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The new land taxes and mineral rights duty. The Land Union's handbook on provisional valuations; being general advice to owners of land and house property in dealing with valuations under the Finance (1909-10) Act, 1910, as amended by the Revenue Act, 1911 online

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Online LibraryEngland) Land Union (LondonThe new land taxes and mineral rights duty. The Land Union's handbook on provisional valuations; being general advice to owners of land and house property in dealing with valuations under the Finance (1909-10) Act, 1910, as amended by the Revenue Act, 1911 → online text (page 13 of 19)
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acres. Such lands, valued separately before the passing of the Revenue
Act, 1911, may be revalued together on the request of the owner
within three months after the passing of the Act — that is to say,
before June 30, 1911. (Section 5.)

7. The Commissioners aro given the same right of appeal against
the decision of the referee as is given to the owner under the Finance
(1909-10) Act, 1910. (Section 7.)

8. Certain cases of leases are exempt from increased stamp duty.
(Section 15.)

It will thus be seen that the Revenue Act, 1911, touches only
the fringe of the difficulties and anomalies of the land clauses of the



LAND UNION HANDBOOK 123

Finance Act, 1910. The Government claim to have made great
concessions to the objectors to the Act. Mr. Hobhouse, in the
House of Commons on March 30, said : " The whole of this Bill has been
in the nature of concessions, but they have not been appreciated
by honourable gentlemen opposite. I do not think they have en-
couraged us to go in any way, or in any direction at all, to meet
them further than we have done." It will probably be thought by
many that the Revenue Bill has not met one-hundredth part of the
objections of the Finance Act. It has not even carried out the
clear and explicit promises of the Chancellor of the Exchequer. All
the Revenue Act has done is to remedy one or two glaring defects.

The provisions as to the valuation of contiguous lands and the
modification of reversion duty on the enfranchisement of leaseholds
clearly only righted obvious mistakes in the drafting of the original
Act. The rendering null and void of contracts for the shifting of
increment value duty is only a feeble, and probably futile, attempt
to interfere with the natural laws of exchange and the inevitable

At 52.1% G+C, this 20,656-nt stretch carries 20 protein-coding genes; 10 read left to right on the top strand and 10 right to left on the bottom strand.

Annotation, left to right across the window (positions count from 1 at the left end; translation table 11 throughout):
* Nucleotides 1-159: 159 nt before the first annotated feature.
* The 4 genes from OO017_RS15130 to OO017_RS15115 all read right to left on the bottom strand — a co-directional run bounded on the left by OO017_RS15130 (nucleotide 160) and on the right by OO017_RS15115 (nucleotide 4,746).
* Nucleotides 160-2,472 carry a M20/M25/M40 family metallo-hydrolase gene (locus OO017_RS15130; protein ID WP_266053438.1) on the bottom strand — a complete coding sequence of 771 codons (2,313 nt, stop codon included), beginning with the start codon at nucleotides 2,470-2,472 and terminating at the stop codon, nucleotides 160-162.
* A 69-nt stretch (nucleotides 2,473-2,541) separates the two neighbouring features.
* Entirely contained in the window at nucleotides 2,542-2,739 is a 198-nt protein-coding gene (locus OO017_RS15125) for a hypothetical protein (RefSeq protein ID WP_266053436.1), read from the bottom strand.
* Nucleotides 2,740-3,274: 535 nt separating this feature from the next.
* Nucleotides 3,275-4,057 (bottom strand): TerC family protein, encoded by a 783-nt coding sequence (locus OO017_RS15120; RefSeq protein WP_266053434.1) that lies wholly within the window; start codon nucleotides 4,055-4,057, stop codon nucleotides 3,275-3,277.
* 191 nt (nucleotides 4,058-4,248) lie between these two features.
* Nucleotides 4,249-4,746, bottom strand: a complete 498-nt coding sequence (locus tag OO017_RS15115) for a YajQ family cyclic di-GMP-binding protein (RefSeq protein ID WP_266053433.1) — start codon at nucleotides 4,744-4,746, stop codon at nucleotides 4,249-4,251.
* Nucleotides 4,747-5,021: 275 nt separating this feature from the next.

fixation of price by the ordinary methods of bargain. The so-called
concession of extending the twenty years clause, by which an owner
may have the site value at the date of purchase within his lifetime
substituted for the original site value on April 29, 1909, is practically
worthless in any case other than that of vacant land, and this clause
will be of little use until a complementary provision is made by which
no increment value duty whatever shall be levied until the total
value on the " occasion " exceeds the total value at the date of
purchase. The levying of a tax on the occasion of a loss is too great
a travesty of justice for the conscience of the nation to permit when
once it is enlightened on the practical interpretation of the Act as
it still stands.

The only concession in the Act of any importance is the extension
of the exemption to undeveloped land duty of lands in the process
of building development, twenty years being substituted for ten
years as the time during which expenditure on roads, etc., must
have taken place in order to exempt one acre per hundred pounds
expenditure from the tmdeveloped land duty. This is the small
residue of truth in Mr. Hobhouse's statement that the whole Bill
is in the way of concessions.



REVENUE ACT, 1911 (1 Geo., Ch. 2).

Part I. — Duties on Land Values.
Section.

1. Avoidance of contracts for payment of increment value duty

by transferee or lessee.

2. Amendment of Sec. 2 (3) of the principal Act.

3. Explanation and amendment of law as to reversion duty.

4. Amendment of Sec. 16 (2) (b) of the principal Act.

5. Amendment of Sec. 26 (1) of the principal Act.

6. Saving in respect of the payment of increment value duty by

certain statutory companies.

7. Right of Commissioners of Inland Revenue to appeal against

decision of referee.

Part IV. — Stamps.
15. Exemption in certain cases of leases from increased stamp
duty so far as consideration consists of a capital sum.



124



LAND UNION HANDBOOK



Part VII. — Miscellaneous.
20. Repeal, construction, and short title.



CHAPTEE II.

An Act to amend the Law relating to Inland Revenue (including
Excise) and the National Debt, and for other purposes connected
with Finance. (March 31, 1911.)
Be it enacted by the King's Most Excellent Majesty, by and with

the advice and consent of the Lords Spiritual and Temporal, and

Commons, in this present Parliament assembled, and by the authority

of the same, as follows :

Part I. — Duties on Land Values.

1. Any contract made after the passing of this Act between a
transferor and transferee or a lessor and lessee, for the payment